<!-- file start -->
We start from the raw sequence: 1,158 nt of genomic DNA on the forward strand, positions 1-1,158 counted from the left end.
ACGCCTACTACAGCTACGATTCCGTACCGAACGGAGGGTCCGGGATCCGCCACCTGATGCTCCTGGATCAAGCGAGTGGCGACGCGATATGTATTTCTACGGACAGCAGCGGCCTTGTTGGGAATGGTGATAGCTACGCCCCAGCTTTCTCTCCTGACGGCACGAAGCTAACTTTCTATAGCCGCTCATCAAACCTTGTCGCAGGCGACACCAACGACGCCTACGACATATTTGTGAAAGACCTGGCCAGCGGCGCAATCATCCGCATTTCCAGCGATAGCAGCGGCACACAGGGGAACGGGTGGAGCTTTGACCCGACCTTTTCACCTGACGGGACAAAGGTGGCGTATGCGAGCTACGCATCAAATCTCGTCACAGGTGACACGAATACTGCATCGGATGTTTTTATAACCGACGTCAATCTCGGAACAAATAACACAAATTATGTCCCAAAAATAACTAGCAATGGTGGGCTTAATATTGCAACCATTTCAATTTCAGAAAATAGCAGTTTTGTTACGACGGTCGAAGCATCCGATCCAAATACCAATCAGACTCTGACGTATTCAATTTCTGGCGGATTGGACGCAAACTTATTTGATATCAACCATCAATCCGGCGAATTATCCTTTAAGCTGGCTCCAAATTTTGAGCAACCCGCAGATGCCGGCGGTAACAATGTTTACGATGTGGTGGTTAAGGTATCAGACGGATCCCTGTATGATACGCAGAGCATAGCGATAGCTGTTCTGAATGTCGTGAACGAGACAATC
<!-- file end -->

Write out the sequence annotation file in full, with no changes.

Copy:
We start from the raw sequence: 1,158 nt of genomic DNA on the forward strand, positions 1-1,158 counted from the left end.
ACGCCTACTACAGCTACGATTCCGTACCGAACGGAGGGTCCGGGATCCGCCACCTGATGCTCCTGGATCAAGCGAGTGGCGACGCGATATGTATTTCTACGGACAGCAGCGGCCTTGTTGGGAATGGTGATAGCTACGCCCCAGCTTTCTCTCCTGACGGCACGAAGCTAACTTTCTATAGCCGCTCATCAAACCTTGTCGCAGGCGACACCAACGACGCCTACGACATATTTGTGAAAGACCTGGCCAGCGGCGCAATCATCCGCATTTCCAGCGATAGCAGCGGCACACAGGGGAACGGGTGGAGCTTTGACCCGACCTTTTCACCTGACGGGACAAAGGTGGCGTATGCGAGCTACGCATCAAATCTCGTCACAGGTGACACGAATACTGCATCGGATGTTTTTATAACCGACGTCAATCTCGGAACAAATAACACAAATTATGTCCCAAAAATAACTAGCAATGGTGGGCTTAATATTGCAACCATTTCAATTTCAGAAAATAGCAGTTTTGTTACGACGGTCGAAGCATCCGATCCAAATACCAATCAGACTCTGACGTATTCAATTTCTGGCGGATTGGACGCAAACTTATTTGATATCAACCATCAATCCGGCGAATTATCCTTTAAGCTGGCTCCAAATTTTGAGCAACCCGCAGATGCCGGCGGTAACAATGTTTACGATGTGGTGGTTAAGGTATCAGACGGATCCCTGTATGATACGCAGAGCATAGCGATAGCTGTTCTGAATGTCGTGAACGAGACAATC